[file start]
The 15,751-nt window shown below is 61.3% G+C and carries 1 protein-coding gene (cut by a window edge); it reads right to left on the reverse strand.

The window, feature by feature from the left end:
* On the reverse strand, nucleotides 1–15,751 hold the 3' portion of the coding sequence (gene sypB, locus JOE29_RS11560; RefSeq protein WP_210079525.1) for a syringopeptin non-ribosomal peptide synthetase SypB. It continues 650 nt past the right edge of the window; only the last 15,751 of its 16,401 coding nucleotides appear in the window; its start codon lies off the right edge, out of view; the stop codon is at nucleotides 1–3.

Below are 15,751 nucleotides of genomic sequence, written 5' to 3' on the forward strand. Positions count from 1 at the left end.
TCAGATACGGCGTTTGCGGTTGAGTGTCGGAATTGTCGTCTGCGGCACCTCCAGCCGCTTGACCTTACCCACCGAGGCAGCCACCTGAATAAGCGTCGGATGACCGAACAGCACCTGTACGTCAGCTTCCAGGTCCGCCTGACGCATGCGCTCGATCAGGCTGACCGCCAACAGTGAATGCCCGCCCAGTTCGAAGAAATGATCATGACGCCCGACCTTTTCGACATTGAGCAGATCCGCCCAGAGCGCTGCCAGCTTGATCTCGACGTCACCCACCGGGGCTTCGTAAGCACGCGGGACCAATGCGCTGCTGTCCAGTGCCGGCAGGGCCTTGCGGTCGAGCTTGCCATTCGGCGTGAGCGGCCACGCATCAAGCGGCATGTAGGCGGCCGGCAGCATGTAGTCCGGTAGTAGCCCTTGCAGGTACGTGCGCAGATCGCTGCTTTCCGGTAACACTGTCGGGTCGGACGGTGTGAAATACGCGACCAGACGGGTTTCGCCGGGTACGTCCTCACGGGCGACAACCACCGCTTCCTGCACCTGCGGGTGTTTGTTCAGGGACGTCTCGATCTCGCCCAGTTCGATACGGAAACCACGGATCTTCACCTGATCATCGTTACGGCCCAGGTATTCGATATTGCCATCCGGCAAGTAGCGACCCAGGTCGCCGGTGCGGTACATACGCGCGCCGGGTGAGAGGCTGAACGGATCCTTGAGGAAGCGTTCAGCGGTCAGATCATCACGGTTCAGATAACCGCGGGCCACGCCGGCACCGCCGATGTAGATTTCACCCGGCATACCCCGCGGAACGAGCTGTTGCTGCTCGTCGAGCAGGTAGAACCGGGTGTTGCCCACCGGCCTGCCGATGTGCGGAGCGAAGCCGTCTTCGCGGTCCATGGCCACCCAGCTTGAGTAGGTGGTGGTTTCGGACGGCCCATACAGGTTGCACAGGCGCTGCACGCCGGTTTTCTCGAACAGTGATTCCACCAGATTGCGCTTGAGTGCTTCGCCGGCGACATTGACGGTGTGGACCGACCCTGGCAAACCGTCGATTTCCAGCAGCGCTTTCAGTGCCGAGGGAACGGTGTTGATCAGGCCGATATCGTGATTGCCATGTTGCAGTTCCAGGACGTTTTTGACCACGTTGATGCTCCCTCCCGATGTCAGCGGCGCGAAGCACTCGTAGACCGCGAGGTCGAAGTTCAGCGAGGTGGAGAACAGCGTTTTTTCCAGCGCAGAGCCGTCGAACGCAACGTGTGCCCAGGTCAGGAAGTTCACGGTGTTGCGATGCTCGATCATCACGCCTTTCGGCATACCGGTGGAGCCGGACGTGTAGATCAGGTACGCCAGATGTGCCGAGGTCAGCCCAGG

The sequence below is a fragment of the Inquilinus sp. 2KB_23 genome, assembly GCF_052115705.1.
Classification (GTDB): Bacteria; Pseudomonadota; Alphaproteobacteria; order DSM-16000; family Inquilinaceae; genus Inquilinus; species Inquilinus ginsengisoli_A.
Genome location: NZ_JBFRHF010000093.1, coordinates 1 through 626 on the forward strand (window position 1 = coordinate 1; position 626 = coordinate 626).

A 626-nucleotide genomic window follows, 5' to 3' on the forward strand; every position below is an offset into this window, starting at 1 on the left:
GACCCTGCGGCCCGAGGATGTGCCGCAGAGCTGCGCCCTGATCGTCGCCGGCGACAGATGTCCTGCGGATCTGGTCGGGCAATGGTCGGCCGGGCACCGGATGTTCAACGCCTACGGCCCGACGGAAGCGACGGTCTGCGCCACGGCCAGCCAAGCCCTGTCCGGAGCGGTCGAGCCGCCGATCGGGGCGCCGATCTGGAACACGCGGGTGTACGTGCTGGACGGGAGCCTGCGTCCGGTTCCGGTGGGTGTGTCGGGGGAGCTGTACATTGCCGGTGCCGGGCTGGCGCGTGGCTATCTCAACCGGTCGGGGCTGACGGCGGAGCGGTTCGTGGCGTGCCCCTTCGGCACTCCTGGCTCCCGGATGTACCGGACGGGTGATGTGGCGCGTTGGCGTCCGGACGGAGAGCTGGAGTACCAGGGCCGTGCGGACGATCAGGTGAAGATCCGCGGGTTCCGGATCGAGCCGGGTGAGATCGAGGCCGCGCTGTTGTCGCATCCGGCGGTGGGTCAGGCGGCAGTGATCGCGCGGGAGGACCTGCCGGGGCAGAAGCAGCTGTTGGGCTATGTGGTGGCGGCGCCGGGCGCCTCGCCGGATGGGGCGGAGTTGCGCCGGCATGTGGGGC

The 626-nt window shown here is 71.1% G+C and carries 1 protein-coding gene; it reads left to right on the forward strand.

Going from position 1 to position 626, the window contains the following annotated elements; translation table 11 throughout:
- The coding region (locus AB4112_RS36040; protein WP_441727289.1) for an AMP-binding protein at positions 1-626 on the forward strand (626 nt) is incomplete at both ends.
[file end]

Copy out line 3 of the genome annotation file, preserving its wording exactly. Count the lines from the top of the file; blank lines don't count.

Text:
* On the reverse strand, nucleotides 1–15,751 hold the 3' portion of the coding sequence (gene sypB, locus JOE29_RS11560; RefSeq protein WP_210079525.1) for a syringopeptin non-ribosomal peptide synthetase SypB. It continues 650 nt past the right edge of the window; only the last 15,751 of its 16,401 coding nucleotides appear in the window; its start codon lies off the right edge, out of view; the stop codon is at nucleotides 1–3.